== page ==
The government will consider policy changes while finalising the 11th Five-Year Plan to attract more foreign direct investment and remittances, Planning Commission Deputy Chairman Montek Singh Ahluwalia said on Friday.
"In the course of the finalisation of the 11th Plan, if we find some areas to further improve remittances and attract more FDI, we will look into it," he said after releasing the Regional Poverty Profile 2005 prepared by SAARC Secretariat.
In the report, the SAARC Secretariat has estimated the receipts of remittances in 2004 at around 22 billion dollars against a mere 4.4 billion dollar FDI flow into the country.
Ahluwalia said there was no doubt the country was doing well on remittances as also FDI.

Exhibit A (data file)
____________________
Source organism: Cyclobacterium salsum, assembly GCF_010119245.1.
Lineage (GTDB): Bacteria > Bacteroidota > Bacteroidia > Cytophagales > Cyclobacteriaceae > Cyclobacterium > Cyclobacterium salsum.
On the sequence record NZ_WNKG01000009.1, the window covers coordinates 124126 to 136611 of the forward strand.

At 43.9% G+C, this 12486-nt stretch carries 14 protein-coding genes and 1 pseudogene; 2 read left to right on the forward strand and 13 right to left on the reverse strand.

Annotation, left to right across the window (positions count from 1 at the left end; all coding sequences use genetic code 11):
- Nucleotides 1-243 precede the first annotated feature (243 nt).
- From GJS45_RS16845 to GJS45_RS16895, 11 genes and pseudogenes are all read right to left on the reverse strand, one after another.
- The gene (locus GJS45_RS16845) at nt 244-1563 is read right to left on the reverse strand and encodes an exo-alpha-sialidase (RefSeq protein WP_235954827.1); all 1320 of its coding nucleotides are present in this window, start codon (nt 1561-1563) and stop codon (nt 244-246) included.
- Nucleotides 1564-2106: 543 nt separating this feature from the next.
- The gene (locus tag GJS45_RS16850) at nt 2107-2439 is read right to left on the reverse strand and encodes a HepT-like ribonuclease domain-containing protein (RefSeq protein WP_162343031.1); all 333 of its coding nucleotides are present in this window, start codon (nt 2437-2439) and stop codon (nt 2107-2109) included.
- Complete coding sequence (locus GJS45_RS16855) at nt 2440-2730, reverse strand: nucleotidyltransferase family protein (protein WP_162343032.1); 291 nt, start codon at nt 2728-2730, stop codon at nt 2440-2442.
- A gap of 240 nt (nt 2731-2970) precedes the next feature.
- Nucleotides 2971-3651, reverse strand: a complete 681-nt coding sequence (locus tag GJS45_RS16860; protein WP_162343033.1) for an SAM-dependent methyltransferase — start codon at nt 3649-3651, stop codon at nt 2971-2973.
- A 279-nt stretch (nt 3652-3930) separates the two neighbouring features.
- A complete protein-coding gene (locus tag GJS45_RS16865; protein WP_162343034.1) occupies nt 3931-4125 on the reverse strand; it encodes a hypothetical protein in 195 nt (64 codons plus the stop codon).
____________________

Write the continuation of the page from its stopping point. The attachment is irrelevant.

"Our position on the external account is good," he said.
Asked about the current FDI policies, Ahluwalia said: "The policies at the moment are good enough. But we would want the policies to help increase the revenues." Remittance has been an important source of foreign exchange supporting growth and has contributed positively to income, consumption and savings.
Nearly 25 million NRIs (Non Resident Indians) sent close to 22 billion dollars back home in 2004. This, together with FDI, provided an impetus to the economy and raised the GDP growth level to well above 8 per cent.
According to estimates, India has the largest share of remittances from a total of about 100 billion dollars. China and Mexico are close behind. In the SAARC region, India, Pakistan and Bangladesh were among the top recipients of remittances in 2004.